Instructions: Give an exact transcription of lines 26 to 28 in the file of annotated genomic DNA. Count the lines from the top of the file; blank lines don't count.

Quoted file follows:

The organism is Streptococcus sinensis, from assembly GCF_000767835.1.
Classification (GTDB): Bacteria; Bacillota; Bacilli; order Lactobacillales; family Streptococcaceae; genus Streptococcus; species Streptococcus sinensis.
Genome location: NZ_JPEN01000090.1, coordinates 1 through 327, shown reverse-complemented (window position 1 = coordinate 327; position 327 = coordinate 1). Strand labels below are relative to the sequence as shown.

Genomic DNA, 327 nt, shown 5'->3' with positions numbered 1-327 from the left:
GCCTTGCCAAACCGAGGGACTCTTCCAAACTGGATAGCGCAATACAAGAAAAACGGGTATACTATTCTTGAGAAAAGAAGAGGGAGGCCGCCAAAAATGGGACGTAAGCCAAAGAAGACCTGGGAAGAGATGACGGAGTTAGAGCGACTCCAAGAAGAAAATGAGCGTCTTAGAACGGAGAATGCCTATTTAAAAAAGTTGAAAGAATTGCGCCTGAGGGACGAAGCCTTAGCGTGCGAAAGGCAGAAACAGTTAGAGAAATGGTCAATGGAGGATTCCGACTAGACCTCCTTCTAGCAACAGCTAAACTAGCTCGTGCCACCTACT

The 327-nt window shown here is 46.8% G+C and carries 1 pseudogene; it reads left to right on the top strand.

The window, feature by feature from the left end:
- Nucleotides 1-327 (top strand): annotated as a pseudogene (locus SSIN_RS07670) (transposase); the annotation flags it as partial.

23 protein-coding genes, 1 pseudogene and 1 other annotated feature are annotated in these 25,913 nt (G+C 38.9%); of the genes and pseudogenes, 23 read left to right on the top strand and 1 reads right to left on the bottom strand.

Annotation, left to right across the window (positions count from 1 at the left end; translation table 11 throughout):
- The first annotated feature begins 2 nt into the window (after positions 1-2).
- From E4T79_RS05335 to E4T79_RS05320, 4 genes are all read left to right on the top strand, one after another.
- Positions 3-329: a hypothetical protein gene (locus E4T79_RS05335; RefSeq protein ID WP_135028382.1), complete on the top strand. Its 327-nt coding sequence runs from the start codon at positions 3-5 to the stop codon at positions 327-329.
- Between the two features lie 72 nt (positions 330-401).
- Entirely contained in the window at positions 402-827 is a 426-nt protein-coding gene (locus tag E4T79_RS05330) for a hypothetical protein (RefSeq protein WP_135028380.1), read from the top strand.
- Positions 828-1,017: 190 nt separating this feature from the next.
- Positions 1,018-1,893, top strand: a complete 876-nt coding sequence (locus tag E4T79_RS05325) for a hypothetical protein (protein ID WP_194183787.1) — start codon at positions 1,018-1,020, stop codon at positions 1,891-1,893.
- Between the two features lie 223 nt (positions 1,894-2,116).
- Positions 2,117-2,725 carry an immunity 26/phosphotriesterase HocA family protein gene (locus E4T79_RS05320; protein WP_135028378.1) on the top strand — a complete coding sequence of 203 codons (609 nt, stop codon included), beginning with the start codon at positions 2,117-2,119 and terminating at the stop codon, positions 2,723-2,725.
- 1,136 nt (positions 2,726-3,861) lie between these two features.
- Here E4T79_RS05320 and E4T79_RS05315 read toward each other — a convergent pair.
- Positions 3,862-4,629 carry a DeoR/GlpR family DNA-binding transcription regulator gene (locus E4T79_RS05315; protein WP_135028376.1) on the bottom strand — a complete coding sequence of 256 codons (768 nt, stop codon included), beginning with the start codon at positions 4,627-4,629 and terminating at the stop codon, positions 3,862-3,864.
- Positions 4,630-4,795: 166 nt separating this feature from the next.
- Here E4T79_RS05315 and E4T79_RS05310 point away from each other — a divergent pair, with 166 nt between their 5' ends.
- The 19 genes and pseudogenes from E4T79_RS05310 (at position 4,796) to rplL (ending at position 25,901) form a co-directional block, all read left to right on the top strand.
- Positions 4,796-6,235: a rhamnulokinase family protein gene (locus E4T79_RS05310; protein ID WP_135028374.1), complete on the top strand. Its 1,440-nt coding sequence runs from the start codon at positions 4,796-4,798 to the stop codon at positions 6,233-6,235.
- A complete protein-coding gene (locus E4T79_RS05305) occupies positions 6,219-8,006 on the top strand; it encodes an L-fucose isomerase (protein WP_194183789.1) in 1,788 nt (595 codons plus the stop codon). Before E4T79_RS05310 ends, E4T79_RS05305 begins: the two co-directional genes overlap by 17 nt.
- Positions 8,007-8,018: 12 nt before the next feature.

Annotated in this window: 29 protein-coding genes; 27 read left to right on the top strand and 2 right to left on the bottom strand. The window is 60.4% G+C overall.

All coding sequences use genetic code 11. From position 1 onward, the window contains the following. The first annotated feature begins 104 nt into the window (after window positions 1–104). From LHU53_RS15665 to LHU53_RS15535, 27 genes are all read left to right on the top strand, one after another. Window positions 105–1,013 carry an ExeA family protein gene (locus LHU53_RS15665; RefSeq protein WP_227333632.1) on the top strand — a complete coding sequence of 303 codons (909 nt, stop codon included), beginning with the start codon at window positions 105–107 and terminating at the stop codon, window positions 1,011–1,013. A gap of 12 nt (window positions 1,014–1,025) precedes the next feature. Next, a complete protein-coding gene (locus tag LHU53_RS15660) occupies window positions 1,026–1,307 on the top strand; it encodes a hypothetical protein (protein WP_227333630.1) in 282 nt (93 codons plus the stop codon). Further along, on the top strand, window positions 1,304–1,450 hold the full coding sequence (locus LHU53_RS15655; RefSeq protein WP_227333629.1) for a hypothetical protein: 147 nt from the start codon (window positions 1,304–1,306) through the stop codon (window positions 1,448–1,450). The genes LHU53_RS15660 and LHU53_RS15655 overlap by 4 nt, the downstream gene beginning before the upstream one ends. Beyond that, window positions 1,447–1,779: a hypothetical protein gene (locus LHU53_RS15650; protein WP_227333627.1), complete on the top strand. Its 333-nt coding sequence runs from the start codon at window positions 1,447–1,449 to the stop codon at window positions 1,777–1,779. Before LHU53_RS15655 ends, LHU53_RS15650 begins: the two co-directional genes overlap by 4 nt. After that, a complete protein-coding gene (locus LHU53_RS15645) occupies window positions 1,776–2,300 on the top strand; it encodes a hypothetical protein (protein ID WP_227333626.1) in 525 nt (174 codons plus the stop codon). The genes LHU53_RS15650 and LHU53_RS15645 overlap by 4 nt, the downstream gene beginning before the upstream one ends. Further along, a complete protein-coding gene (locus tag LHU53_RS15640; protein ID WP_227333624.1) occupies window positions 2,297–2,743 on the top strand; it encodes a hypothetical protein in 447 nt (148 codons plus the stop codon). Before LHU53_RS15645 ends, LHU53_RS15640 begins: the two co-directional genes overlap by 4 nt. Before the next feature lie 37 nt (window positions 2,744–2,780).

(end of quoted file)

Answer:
- Positions 4,796-6,235: a rhamnulokinase family protein gene (locus E4T79_RS05310; protein ID WP_135028374.1), complete on the top strand. Its 1,440-nt coding sequence runs from the start codon at positions 4,796-4,798 to the stop codon at positions 6,233-6,235.
- A complete protein-coding gene (locus E4T79_RS05305) occupies positions 6,219-8,006 on the top strand; it encodes an L-fucose isomerase (protein WP_194183789.1) in 1,788 nt (595 codons plus the stop codon). Before E4T79_RS05310 ends, E4T79_RS05305 begins: the two co-directional genes overlap by 17 nt.
- Positions 8,007-8,018: 12 nt before the next feature.